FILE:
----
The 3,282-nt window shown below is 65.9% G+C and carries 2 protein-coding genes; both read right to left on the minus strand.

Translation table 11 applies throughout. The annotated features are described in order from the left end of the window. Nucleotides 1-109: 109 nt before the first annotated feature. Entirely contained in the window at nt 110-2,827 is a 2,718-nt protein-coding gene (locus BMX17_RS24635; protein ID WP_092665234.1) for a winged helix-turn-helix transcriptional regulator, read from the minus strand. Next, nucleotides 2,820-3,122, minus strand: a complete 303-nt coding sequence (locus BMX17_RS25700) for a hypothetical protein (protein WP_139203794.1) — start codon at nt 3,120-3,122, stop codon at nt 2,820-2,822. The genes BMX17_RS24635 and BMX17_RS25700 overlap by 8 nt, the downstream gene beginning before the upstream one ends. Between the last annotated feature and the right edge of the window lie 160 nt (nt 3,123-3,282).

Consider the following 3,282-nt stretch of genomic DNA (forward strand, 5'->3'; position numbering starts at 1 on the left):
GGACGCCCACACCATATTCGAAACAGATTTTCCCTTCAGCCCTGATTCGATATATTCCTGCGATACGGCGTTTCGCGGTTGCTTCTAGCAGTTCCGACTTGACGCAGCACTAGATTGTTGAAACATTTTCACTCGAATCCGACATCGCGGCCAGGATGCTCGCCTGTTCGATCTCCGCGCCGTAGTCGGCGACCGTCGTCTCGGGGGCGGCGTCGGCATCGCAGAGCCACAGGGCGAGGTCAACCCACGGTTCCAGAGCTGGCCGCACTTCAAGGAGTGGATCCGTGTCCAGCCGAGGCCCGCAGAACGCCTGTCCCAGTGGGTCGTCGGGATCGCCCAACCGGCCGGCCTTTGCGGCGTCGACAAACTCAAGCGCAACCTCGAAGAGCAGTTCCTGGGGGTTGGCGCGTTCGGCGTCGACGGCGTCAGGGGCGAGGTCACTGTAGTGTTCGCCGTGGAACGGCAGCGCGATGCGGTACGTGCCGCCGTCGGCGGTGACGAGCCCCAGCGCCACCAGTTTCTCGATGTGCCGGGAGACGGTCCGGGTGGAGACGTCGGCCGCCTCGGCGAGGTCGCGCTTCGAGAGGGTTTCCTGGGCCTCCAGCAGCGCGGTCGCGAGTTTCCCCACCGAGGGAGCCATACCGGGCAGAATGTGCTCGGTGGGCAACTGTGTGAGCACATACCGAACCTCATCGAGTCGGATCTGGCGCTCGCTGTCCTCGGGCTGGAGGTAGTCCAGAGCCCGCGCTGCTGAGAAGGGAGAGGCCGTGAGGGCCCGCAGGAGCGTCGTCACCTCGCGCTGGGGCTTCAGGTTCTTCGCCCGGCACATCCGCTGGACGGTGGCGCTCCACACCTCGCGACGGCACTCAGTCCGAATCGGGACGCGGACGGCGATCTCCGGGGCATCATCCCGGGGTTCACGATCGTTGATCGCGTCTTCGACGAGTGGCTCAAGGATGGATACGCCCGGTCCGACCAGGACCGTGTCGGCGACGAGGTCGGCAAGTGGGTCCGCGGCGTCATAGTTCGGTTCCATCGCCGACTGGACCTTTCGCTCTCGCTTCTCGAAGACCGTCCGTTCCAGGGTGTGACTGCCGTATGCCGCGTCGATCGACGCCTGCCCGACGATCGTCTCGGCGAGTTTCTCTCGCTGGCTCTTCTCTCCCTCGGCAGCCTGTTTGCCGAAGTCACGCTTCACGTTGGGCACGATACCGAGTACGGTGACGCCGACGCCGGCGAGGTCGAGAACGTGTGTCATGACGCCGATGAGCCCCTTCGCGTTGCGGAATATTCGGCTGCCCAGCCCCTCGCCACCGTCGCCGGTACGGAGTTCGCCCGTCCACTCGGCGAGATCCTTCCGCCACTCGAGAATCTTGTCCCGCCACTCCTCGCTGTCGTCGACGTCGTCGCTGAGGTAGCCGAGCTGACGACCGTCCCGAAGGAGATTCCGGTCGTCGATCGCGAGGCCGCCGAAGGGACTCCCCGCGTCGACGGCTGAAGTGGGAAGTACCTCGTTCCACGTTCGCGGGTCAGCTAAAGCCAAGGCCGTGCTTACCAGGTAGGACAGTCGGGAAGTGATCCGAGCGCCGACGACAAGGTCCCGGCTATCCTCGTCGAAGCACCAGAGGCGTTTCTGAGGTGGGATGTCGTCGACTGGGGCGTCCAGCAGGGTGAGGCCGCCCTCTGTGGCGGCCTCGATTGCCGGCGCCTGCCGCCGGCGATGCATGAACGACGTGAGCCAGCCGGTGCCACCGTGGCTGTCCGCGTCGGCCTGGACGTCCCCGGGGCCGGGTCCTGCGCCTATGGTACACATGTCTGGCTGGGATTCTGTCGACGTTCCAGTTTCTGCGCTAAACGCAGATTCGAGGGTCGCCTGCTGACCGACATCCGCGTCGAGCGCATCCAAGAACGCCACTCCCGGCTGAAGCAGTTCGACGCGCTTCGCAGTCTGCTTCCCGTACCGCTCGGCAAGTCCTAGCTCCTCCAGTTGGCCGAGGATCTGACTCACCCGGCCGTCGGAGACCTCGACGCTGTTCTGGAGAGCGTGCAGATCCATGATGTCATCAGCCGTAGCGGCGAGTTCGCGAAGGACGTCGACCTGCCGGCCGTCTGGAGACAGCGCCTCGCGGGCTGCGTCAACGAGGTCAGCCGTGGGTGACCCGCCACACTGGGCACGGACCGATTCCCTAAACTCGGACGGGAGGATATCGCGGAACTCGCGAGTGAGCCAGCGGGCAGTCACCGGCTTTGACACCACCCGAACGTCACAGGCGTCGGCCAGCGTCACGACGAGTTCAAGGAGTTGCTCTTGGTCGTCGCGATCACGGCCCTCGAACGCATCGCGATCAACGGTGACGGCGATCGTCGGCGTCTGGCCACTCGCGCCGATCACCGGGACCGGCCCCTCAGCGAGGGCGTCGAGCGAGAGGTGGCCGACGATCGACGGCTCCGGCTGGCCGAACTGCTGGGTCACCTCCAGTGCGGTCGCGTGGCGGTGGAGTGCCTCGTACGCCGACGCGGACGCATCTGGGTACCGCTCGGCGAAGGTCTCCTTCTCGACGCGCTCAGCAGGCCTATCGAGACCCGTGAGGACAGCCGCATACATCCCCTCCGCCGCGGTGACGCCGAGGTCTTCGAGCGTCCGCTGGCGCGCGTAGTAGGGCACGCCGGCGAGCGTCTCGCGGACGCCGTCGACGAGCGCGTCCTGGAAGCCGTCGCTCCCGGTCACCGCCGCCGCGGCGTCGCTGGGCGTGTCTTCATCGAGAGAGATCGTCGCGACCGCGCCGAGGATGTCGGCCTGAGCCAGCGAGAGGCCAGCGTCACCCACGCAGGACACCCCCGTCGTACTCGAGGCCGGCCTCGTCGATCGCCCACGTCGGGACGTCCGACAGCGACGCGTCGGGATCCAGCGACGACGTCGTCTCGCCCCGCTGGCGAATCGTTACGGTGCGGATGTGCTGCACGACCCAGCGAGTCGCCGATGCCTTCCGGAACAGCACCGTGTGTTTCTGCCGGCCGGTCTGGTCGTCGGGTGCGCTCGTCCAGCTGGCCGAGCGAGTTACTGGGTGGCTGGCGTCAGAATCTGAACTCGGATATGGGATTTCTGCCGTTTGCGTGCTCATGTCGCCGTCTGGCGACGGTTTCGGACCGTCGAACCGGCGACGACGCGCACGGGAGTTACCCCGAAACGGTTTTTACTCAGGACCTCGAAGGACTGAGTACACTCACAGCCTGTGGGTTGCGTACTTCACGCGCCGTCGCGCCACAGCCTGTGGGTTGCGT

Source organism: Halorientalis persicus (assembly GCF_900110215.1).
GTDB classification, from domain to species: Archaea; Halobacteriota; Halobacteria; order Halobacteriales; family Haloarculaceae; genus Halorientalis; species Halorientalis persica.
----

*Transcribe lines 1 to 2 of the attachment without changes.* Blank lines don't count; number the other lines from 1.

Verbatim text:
The 3,282-nt window shown below is 65.9% G+C and carries 2 protein-coding genes; both read right to left on the minus strand.

Translation table 11 applies throughout. The annotated features are described in order from the left end of the window. Nucleotides 1-109: 109 nt before the first annotated feature. Entirely contained in the window at nt 110-2,827 is a 2,718-nt protein-coding gene (locus BMX17_RS24635; protein ID WP_092665234.1) for a winged helix-turn-helix transcriptional regulator, read from the minus strand. Next, nucleotides 2,820-3,122, minus strand: a complete 303-nt coding sequence (locus BMX17_RS25700) for a hypothetical protein (protein WP_139203794.1) — start codon at nt 3,120-3,122, stop codon at nt 2,820-2,822. The genes BMX17_RS24635 and BMX17_RS25700 overlap by 8 nt, the downstream gene beginning before the upstream one ends. Between the last annotated feature and the right edge of the window lie 160 nt (nt 3,123-3,282).